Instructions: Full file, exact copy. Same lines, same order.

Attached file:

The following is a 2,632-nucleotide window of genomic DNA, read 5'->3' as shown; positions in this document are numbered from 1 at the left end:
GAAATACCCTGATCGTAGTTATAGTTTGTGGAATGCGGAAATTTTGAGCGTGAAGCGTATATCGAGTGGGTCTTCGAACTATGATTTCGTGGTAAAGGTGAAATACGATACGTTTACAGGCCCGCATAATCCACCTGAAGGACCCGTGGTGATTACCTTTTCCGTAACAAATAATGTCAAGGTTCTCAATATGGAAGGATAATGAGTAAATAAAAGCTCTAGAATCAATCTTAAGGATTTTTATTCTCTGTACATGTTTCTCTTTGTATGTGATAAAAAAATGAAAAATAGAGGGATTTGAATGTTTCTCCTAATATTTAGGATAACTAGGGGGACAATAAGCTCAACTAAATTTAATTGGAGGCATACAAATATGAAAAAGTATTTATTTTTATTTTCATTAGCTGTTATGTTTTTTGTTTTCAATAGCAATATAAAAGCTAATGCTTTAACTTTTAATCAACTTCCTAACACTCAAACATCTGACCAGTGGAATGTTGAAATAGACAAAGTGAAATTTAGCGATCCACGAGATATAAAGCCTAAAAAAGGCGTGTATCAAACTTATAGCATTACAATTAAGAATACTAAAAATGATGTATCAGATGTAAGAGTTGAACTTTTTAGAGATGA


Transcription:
The following is a 2,632-nucleotide window of genomic DNA, read 5'->3' as shown; positions in this document are numbered from 1 at the left end:
GAAATACCCTGATCGTAGTTATAGTTTGTGGAATGCGGAAATTTTGAGCGTGAAGCGTATATCGAGTGGGTCTTCGAACTATGATTTCGTGGTAAAGGTGAAATACGATACGTTTACAGGCCCGCATAATCCACCTGAAGGACCCGTGGTGATTACCTTTTCCGTAACAAATAATGTCAAGGTTCTCAATATGGAAGGATAATGAGTAAATAAAAGCTCTAGAATCAATCTTAAGGATTTTTATTCTCTGTACATGTTTCTCTTTGTATGTGATAAAAAAATGAAAAATAGAGGGATTTGAATGTTTCTCCTAATATTTAGGATAACTAGGGGGACAATAAGCTCAACTAAATTTAATTGGAGGCATACAAATATGAAAAAGTATTTATTTTTATTTTCATTAGCTGTTATGTTTTTTGTTTTCAATAGCAATATAAAAGCTAATGCTTTAACTTTTAATCAACTTCCTAACACTCAAACATCTGACCAGTGGAATGTTGAAATAGACAAAGTGAAATTTAGCGATCCACGAGATATAAAGCCTAAAAAAGGCGTGTATCAAACTTATAGCATTACAATTAAGAATACTAAAAATGATGTATCAGATGTAAGAGTTGAACTTTTTAGAGATGA